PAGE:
I’ve never been to Greece and I’m not a student of European fiscal policy. However, I’ve read enough Greek history and mythology to develop a personal fondness for the country, and I’ve digested enough current news to understand that Greece is on the verge of an economic and social disaster of epic proportions. Lined up right behind Greece and ready to bare their asses for the whacking stick are Portugal and Spain, two more countries with rich cultures, colorful histories and in inability to maintain a productivity level anywhere near Germany’s.
While this is a highly complex issue from a financial/economic/banking point of view, I don’t think it’s that difficult to comprehend from a cultural point of view – and what bugs me is that while we hear every day about another bail-out package for Greece and another meeting of Europe’s “top economic minds” to discuss options for halting the proliferation of default – which, to date, have all involved throwing more money at the problem, always a great option — it seems no one has taken the time to consult a cultural anthropologist and ask him/her for their two cents. And since this is the first time I’ve ever used the term “cultural anthropologist” in a sentence (and now I’ve done it twice), I figured I’d take it a step further and offer up my simple, sort of-unique take:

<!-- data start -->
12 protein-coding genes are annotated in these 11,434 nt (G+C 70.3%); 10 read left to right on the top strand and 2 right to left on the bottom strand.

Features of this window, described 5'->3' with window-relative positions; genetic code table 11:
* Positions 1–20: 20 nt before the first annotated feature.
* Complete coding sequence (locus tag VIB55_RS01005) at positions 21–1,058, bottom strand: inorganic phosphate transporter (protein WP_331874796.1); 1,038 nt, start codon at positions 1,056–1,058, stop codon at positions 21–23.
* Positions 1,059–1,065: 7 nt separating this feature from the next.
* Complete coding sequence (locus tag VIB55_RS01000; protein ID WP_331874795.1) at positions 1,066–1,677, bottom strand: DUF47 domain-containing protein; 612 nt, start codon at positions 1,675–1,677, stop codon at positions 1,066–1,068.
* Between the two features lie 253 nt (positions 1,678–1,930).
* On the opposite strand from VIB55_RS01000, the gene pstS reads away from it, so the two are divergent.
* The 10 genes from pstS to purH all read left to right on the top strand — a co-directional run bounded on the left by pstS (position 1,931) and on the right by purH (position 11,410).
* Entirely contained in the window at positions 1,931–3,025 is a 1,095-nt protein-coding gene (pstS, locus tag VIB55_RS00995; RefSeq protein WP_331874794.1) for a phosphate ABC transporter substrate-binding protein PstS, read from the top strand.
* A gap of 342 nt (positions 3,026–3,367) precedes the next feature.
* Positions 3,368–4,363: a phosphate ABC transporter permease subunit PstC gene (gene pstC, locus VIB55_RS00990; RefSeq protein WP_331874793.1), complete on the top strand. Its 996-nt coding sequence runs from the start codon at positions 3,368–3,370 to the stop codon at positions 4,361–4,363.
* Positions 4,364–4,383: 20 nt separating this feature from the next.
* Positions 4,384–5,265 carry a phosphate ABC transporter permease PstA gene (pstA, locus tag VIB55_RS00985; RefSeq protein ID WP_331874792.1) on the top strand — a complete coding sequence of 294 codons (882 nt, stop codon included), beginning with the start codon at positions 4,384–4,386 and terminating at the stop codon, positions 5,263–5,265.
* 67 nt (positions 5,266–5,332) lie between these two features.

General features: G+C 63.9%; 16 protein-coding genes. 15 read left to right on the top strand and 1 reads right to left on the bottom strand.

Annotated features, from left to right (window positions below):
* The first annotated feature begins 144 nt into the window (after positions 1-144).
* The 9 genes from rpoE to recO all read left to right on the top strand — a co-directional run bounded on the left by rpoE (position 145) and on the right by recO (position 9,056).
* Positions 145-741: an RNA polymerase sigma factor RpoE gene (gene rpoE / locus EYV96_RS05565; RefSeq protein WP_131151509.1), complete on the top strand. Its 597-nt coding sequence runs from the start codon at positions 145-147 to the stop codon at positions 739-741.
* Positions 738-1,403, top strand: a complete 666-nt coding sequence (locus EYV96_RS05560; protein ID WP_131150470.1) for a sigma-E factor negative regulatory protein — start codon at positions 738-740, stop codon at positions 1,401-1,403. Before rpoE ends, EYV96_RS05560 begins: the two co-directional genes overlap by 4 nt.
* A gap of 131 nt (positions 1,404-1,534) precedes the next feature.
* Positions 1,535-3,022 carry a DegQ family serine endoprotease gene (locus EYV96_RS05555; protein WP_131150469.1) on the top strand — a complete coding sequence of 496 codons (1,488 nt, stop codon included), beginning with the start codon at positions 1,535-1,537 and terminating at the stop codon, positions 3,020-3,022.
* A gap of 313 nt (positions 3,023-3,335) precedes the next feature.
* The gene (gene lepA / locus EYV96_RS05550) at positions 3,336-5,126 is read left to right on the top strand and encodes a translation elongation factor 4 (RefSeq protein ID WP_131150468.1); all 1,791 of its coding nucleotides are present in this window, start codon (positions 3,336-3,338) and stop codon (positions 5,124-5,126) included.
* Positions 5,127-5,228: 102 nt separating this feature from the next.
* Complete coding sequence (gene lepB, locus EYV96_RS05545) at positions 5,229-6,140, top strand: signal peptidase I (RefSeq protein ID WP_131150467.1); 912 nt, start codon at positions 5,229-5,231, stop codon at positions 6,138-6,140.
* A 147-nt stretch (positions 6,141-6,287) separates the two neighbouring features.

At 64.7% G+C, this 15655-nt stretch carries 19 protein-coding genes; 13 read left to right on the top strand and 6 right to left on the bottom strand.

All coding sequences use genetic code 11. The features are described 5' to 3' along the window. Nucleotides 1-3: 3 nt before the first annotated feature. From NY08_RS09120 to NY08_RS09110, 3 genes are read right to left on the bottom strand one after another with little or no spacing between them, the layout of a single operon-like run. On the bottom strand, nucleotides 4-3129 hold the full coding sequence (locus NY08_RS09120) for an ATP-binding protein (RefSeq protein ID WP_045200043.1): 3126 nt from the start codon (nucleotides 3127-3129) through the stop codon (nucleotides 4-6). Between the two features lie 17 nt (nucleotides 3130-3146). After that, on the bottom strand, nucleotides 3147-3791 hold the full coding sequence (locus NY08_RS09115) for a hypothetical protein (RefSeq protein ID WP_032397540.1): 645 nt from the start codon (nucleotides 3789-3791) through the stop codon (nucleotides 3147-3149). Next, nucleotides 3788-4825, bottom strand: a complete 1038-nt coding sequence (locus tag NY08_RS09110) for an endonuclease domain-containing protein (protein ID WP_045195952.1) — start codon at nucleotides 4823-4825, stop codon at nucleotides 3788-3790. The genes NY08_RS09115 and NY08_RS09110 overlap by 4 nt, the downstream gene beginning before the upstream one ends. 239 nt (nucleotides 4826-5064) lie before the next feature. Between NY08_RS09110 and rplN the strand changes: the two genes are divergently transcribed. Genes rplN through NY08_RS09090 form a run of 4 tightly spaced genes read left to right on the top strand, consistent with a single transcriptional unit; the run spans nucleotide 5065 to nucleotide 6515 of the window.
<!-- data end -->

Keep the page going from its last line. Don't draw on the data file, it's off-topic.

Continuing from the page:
In the name of Pan, get Greece, Portugal and Spain off of the Euro immediately! Who are the monocle-wearing, fox fur muff-sniffing, Perrier-swilling nut jobs that thought it would be a good idea to ask these countries to maintain economic standards similar to Germany and France? Before it’s too late – before Europe implodes from a severe case of societal angst — let’s get these countries back to focusing on what they’re best at: tourism, service, fishing, shipping, and some damn fine cuisine thrown in for good measure. It is my opinion that the citizens of these fair lands are possessed of a joie de vivre unmatched in most of the world – and it’s being squashed by this 21st century idea that everyone and everything on God’s green earth needs to be ultra-modern, ultra-fast and have a 3.0 attached to it. Look, if a Greek or a Spaniard wants to be the first to clone an octopus, or desires to revolutionize the biopharm or energy industry, great – but continually trying to shove a square peg in a round hole is a recipe for pissing people off, not encouraging them to do great things. Diversity, in my opinion, is one of the keys to advancing our race. Not everybody needs to be the same, nor should they want to be the same.
I understand this isn’t an easy fix, that I don’t know what I’m talking about and that removing Greece, Portugal and Spain from the Euro will lead to head-spinning destabilization and cause the handful of people in these countries who have actually benefited from the Euro plan to cough up a few million dollars from their nine-figure bank accounts. But sometimes you’ve got to take two steps backs before you can take three steps forward. I’d like to get back to the “old Europe” – a collection of countries with their own currencies and cultural identities, their own quirks and quandaries, their own advantages and disadvantages – and most importantly, their own desire to be the best people they can be, in their own way and at their own pace. Things went a bit sideways the day money became more important to the ruling/banking elite (yes, the two terms are synonymous these days) than the flesh-and-blood capital that keeps them in business, and this vexes me.